Beginning at a quiet picnic at which Jeremy Renner (Clint Barton/Hawkeye) is teaching his daughter how to use the bow and arrow, we learn the major direction of Endgame. The kids are playing and mom is cooking for an outside picnic on the side of an idealistic hillside when suddenly everyone disappears except Hawkeye. It’s the clue that half of the creatures in the Universe have been destroyed by Thanos (Josh Brolin) and his army of creatures. When the Avengers find Thanos and attempt to reverse his action they find he has destroyed the Infinity Stones to prevent further use of them, as a change agent. Thanos is then decapitated by Thor.
The story that follows hones in on a search for a system which can send the Avengers back in time to reverse the action which destroyed half of the living creatures in existence.
The directors carefully carry this three hour long film smoothly, carefully and skillfully through resolutions both for the Universe and each of the Avengers lives. At times they use humor to describe the changes which have occurred over a five year period. Thor, now sports a beer belly and continues to drink through much of the film. Chris Hemsworth handles this change in look as the audience laughs at the alteration in the looks of the lady killer. In another direction the story brings one Avenger to the past where he is able to meet with his father who passed on years before, but the two of them meet when they are about the same age. It’s almost heart warming, if that is possible in a film lead by a super hero. Downey’s Iron Man is the old man in the group and that shows up in time. Ruffalo’s Hulk suffers a separation from his combined Bruce Banner and Hulk and he is not easily motivated to find a way back in time to change the Universe. Captain America is freed to fight again by Captain Marvel (Brie Larson) and some of the time he is the leader. That is challenged in a comical way by Thor.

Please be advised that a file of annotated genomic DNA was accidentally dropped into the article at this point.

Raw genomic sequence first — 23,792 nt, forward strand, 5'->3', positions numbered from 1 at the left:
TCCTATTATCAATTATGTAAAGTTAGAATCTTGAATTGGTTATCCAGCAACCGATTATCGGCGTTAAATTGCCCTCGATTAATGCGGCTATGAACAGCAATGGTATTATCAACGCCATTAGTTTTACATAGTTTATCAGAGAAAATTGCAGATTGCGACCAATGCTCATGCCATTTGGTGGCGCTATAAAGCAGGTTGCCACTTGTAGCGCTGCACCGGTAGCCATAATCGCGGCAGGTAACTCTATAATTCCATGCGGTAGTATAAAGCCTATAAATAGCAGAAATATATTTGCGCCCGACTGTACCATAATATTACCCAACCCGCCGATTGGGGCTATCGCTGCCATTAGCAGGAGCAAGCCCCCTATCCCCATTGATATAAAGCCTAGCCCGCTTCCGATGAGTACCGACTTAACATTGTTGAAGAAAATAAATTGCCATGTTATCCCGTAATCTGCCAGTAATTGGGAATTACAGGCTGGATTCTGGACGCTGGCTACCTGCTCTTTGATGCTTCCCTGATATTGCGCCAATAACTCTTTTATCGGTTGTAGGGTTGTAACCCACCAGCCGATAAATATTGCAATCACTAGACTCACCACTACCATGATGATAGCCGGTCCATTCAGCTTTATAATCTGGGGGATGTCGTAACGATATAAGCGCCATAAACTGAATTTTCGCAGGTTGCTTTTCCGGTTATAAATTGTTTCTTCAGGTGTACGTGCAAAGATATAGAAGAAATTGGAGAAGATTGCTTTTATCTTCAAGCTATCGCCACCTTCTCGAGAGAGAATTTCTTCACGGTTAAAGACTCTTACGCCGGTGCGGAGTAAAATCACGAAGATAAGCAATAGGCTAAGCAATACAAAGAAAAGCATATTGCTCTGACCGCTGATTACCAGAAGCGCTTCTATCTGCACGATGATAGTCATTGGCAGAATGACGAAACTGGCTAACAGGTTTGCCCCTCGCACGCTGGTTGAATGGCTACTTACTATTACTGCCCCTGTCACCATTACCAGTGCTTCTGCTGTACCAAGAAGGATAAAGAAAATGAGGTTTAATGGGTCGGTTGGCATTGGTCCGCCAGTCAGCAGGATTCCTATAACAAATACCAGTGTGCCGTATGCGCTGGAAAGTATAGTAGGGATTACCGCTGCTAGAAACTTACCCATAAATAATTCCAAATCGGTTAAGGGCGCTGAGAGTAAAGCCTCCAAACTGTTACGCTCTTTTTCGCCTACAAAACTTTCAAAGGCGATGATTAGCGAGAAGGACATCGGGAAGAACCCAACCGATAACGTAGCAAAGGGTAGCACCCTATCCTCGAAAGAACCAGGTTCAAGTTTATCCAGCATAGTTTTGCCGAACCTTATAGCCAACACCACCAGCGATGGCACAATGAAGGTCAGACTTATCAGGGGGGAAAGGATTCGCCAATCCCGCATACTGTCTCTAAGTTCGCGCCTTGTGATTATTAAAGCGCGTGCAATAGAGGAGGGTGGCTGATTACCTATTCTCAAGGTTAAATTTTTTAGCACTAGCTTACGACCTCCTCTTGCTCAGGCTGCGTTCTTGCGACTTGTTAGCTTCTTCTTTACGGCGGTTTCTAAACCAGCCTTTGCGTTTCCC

Endgame is successful because it takes time to look deeply into the lives and character of the Avengers, they each have a story to tell and each have strengths along with limitations. The search for the Stones which can allow time travel, is at times prolonged but the film is never dull and doesn’t feel like three hours, it flows smoothly and enjoyably through out. Quite often super hero films spend all of their time in battle and destruction. Here we are treated to story lines for the many Avengers who have appeared in the twenty-one first films. The effects are spectacular, but that is not enough any more. Even with or without the 3D, the screen looks seamless and with a little imagination real through out.
At one point the audience will applaud. Near the climax and back in time Thanos has the main Avenger characters on the ropes. His vast forces made up of crawling and flying monster like creatures are about the crush the revolution, but suddenly all of the Avengers from the past films appear to help win the battle. The applauding reminded me of the old westerns from the forties and fifties in which the fort is surrounded by Indians and just as it is about to fall, we hear the bugle blowing the charge music and the horse soldiers come over the mountain and save the day. At that point all the kids in the Saturday afternoon showing cheered and applauded. In another bow to the early part of the 20th century the return to normal is spent in the 1940s with cars, houses and music.
Endgame brings the characters to the screen as very human, no matter what they look like, and we find they are most comfortable in a safe home family settings. Those settings are very satisfying for the Avengers. They also provide a sound ending for this successful series of films.